Mourners pay last respects to the first Czech Romani spiritual member of the Catholic Church
He died at the young age of 52 as a result of a brain injury.
A requiem mass was held in remembrance of Vagai in St Vitus church in Cesky Krumlov, the place where he undertook his religious duties.
He was originally born in Slovakia but moved to Cesky Krumlov during his youth. After graduating from trade school he worked in various capacities, including a period of time as a porter. Vagai was initially an acolyte but instead of going on to become a priest as was expected, he got married after his army service, thus appearing to restrict his progression in the religious world.
However, in 1965 the Vatican Council decided that in countries where there is a shortage of clergymen, a married man can receive ordination as a deacon.
As such, after the fall of Communism at the end of the 80s in the then Czechoslovakia, in 1993 Vagai became a deacon in the Czech Roman Catholic Church.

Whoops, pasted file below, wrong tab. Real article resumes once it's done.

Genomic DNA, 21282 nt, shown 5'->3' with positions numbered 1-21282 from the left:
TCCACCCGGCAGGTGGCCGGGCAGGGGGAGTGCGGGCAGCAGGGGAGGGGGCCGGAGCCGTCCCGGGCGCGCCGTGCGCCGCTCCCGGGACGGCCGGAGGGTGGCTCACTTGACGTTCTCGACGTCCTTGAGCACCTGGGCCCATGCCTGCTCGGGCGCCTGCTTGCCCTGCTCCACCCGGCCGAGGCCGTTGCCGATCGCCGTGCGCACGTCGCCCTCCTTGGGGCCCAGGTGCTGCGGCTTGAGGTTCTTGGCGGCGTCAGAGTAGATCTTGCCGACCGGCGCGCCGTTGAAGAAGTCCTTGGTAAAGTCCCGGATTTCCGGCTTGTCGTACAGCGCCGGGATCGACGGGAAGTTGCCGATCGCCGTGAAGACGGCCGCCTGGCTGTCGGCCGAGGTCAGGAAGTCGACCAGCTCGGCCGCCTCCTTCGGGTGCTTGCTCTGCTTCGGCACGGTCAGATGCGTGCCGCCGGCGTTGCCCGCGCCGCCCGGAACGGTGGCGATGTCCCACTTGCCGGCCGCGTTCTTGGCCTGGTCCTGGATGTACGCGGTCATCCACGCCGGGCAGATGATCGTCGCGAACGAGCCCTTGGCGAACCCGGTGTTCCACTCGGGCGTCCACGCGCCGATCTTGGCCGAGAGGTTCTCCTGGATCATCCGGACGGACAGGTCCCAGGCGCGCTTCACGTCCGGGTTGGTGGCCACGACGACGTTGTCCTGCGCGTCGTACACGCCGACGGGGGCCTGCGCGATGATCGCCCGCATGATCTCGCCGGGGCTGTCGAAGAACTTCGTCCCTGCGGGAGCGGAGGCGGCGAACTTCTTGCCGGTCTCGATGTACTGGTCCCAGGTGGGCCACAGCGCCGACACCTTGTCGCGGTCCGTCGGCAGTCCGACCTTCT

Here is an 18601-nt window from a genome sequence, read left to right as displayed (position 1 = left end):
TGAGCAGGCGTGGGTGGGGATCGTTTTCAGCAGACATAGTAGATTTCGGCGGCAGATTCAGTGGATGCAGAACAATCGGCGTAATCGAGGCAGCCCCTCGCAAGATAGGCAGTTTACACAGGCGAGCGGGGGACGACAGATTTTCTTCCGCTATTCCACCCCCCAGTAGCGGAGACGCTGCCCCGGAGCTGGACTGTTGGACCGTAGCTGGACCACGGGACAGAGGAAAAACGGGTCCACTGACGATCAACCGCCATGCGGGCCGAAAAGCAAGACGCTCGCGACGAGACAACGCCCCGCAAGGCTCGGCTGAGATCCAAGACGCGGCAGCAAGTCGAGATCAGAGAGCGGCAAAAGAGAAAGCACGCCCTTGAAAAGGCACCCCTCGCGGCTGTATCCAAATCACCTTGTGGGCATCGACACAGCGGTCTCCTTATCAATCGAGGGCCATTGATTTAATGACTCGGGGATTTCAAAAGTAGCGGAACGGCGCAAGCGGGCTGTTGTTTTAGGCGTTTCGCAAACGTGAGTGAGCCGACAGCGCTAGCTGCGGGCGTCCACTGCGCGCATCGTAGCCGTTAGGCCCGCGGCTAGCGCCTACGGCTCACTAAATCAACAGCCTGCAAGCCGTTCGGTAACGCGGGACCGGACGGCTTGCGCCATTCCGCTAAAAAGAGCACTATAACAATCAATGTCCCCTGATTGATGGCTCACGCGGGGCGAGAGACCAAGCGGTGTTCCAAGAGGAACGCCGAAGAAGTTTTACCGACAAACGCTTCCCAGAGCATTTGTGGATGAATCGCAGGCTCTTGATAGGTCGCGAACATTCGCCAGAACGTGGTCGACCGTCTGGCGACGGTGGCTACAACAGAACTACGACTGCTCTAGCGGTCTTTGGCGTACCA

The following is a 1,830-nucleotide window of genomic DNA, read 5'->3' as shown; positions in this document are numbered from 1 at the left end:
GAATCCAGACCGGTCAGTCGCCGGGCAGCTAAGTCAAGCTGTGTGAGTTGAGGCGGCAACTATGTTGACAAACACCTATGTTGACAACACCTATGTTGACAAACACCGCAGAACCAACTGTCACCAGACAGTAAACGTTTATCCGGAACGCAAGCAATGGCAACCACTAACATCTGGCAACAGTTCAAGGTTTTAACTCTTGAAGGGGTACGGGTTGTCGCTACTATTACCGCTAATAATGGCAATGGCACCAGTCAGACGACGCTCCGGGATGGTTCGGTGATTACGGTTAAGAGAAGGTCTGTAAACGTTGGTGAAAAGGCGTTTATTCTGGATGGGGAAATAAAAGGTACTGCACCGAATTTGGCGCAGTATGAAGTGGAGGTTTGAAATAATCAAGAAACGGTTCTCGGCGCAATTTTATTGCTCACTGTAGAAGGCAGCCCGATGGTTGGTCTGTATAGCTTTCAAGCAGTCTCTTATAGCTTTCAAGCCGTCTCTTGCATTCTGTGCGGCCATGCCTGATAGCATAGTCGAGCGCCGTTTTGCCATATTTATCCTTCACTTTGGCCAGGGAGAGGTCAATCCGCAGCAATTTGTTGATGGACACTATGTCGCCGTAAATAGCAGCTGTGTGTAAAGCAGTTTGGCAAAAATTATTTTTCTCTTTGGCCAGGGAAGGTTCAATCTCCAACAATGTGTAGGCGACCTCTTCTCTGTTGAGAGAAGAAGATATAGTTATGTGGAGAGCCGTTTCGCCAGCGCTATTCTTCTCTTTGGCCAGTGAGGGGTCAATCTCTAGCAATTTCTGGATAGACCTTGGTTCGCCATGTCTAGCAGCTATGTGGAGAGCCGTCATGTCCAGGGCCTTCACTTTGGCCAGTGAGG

His responsibilities included holding services, baptisms, weddings and funerals. In addition, he was a keen advocate for the integration of Roma into society, encouraging the people of the Czech Republic to be accepting of ‘otherness.’
In particular, the late deacon worked towards the development of social cohesion between Romani and Czech children, organizing youth summer camps in Bohemia where one third of the individuals were Roma.
Vagai’s eldest son, who is following in his father’s footsteps and is also a deacon, said that his father was keen to be a ‘model example for Romanies’ to show that they can be ‘educated, honest and hardworking and capable of working in higher posts.’
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